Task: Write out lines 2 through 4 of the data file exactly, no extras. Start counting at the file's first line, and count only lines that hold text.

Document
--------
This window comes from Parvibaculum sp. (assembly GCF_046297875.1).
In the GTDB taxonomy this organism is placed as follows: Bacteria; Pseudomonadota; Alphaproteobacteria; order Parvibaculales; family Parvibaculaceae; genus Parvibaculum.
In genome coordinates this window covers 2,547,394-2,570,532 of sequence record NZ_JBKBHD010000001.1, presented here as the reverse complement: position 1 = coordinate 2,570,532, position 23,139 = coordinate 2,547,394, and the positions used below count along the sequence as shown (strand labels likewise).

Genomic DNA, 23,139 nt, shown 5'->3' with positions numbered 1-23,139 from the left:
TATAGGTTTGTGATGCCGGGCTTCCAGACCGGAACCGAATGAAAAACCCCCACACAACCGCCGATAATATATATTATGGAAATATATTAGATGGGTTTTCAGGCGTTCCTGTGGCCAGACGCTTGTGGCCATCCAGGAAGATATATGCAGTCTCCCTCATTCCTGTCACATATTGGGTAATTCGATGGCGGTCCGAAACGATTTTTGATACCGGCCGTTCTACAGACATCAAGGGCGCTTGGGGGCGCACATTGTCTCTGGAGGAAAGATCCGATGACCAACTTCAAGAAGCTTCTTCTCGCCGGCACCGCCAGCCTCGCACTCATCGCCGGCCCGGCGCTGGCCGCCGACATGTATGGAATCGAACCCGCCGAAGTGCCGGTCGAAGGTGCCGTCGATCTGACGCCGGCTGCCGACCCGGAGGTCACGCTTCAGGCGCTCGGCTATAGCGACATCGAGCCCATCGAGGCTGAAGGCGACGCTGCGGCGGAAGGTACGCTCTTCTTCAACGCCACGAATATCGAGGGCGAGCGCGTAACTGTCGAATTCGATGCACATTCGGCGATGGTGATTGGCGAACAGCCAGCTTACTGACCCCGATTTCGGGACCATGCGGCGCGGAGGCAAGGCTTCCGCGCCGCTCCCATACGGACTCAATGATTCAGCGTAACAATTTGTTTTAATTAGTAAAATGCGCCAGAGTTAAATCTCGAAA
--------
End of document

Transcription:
In the GTDB taxonomy this organism is placed as follows: Bacteria; Pseudomonadota; Alphaproteobacteria; order Parvibaculales; family Parvibaculaceae; genus Parvibaculum.
In genome coordinates this window covers 2,547,394-2,570,532 of sequence record NZ_JBKBHD010000001.1, presented here as the reverse complement: position 1 = coordinate 2,570,532, position 23,139 = coordinate 2,547,394, and the positions used below count along the sequence as shown (strand labels likewise).

Genomic DNA, 23,139 nt, shown 5'->3' with positions numbered 1-23,139 from the left: